I enter a waiting room full of beautiful exquisite hip dressed men. There is a smattering of New York cool. Girls I’d never dare to say “Hello” to as “Hello” seems too mundane. There is a gay culture, an arts culture, I am an outsider too. A small poorly dressed hair falling out Chinese looking Brit. I am here to watch Dickie Beau Blackouts: Twilight of the Idols.
My dress sense is consistently forward. It almost never fits. Curiously awkwardly off-centre.
I am not unwelcome. And as Andrew Solomon has helped me understand, this horizontal identity amongst the LBGT is to be cherished perhaps how I cherish the autistic experience.
Still. How I ache to be a beautiful man amongst beautiful men, confident in my beauty. It is not to be.
There is a cabaret tradition. There is a lip synch tradition. There is a physical drag tradition. That sits squarely in this culture.
It crosses geographies. The lip synching lady-boys of Thailand impressed me over 30 years ago, another half world away. Funny, poignant, sharp - it echoes from a 7 year old mind to a middle aged man.
There are other roots. The female icons of Judy Garland and Marilyn Monroe. The verbatim tradition (no intentional reference, I don’t sense, to Charles Reznikoff in poetry or My name is Rachel Corrie in theatre) but ringing to my ears, sensitive to the found work of the visual artists and sculptors (Du Champ to Andre to Rauschenberg) and the verbatim work in theatre.
In the jittery walks, and white painted face, I even have a sense of Noh and a nod to Jacques Lecoq and the clowns. The tragic clowns.
All this swirls in my mind, as I walk into a theatre I have never seen, with a beautiful people I am not part of, in a city which is not mine.
The box office desk declares: “You have a cushion seat.” “What’s that?” “You will see.” I hardly know any thing in any case, another unknown hardly weighs a feather.
And why does everyone have such exquisite shoes? Somehow unique but hip. Proclaiming, I am full of character yet mysterious and delightful. Huh. Maybe, I have to buy more than one pair of shoes every 12 months.
We are ushered backstage. I do not fully appreciate this, never having been to this theatre. The back may as well be the front. But it does at the end of the performance provide one of the most dramatic theatrical reveals of place, that I have experienced. Perhaps, better for not knowing where I am or what I am doing.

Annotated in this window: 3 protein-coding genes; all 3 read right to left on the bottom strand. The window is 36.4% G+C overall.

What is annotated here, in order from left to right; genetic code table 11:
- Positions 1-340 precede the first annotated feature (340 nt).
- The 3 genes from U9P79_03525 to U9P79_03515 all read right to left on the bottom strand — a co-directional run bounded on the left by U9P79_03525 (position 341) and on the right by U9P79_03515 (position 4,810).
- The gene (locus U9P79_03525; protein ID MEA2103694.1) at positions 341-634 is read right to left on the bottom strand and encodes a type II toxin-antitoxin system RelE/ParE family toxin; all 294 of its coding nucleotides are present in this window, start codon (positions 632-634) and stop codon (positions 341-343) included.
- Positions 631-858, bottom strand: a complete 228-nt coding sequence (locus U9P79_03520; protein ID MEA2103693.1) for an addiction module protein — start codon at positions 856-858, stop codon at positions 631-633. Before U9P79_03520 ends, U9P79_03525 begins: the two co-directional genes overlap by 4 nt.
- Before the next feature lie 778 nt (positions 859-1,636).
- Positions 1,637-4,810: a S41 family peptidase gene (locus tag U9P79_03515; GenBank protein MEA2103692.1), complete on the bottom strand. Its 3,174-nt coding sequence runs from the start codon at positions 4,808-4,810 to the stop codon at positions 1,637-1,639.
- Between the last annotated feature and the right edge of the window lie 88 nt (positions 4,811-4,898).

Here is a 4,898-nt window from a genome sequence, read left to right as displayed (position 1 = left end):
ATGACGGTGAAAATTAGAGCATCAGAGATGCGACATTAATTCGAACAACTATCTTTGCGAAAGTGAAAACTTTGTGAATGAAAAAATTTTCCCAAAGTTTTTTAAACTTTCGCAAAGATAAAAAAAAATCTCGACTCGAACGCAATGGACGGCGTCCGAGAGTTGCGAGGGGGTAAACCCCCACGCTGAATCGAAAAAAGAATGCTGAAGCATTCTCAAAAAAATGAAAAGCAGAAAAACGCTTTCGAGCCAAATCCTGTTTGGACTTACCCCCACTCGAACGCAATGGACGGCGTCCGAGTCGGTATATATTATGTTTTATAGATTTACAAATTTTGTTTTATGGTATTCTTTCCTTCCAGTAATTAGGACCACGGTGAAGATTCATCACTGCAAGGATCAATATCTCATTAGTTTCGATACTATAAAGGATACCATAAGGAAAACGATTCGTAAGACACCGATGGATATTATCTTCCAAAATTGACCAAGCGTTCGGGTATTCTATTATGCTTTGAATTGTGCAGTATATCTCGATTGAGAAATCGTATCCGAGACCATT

I take a cushion seat. Between a beautiful man, and a beautiful woman. Of course. Here my tiny threads to Gideon Lester and Coney save me and place me. Next to a producer:
-Gideon taught me dramaturgy 20 years ago.
-Gideon’s husband taught me dramaturgy. (Artistole links us) I know Coney. I’m interested in their work.
And I know Under the Radar, and I don’t feel quite so strange.
The performance starts.
Dickie Beau has an astonishing visceral physicality. It is mercurial as it shifts character so smoothly. Yet very present, and barely surpasses as if an inner spirit could break out at any time. This is heightened by the lip-synch technique. It seems to channel the spirit of the original words through the physicality of Beau.
If you look at Francis Bacon’s work and read his conversations with David Sylvester (and in Brutality of Fact), you can sense that through his paintings, Bacon - when successful (and he destroyed so much of his work) - comes closer to the truth by transforming surface reality into something deeper that hits at a visceral essence while bypassing the exact surface portrayal.
At its best, Beau hits these notes where although he is a man with a painted white face, his transformed physicality lip-synched to an ethereal verbatim voice bypasses the surface qualities and engages a deeper visceral sense of being.
This is at times funny, awkward, painful, poignant and never less than astonishing. The transformations seen in real time are beguiling and extraordinary. I party wished that some of the seamless theatrical blackout-type transitions did not occur, so I could always watch the real transformation of Beau as they occurred in front of me.
The characters portrayed are icons. Are gay icons. They are also lost and damaged goods. They are impossible to figure out truthfully. I liked that.
Nevertheless, I did overhear some audience be lost over the lack of narrative thread.
I doubt you can have a classic narrative and achieve the same mercurial, visceral yet true effects. Perhaps.
On the work itself, the central parts are recordings Dickie Beau took of his conversations with Richard Meryman, the last journalist to have interviewed Marilyn Monroe before her death. This is framework with additional archival recordings from Judy Garland and Marilyn Monroe. Some of the recordings, I think Beau may have had almost unique access to.
There were clever touches of light and direction. Sound most obviously used astutely. But also, a scrim, for light and lighted-word effects, a spotlight on words and a type writer; splashes of red evoking slippers and Judy Garland; a heart stopping piece of theatre as a paper-scroll-noodle is regurgitated in a splayed splintered jerky fashion from Beau’s mouth for what seems a small eternity; a knife wielded, teetering on the edge of violence.
Then the end. Where Beau faces the auditorium, finally revealed. It strikes you that you are back stage, an interloper and a voyeur. Privy to a dark secret. Yet, the whole auditorium, the fantasy audience faces Beau, faces you as we fade to the sounds of the imaginary audience clapping.
Here more from Beau in this interview below. It also gives a better sense of his work, where I have only given the impressions it has left on me.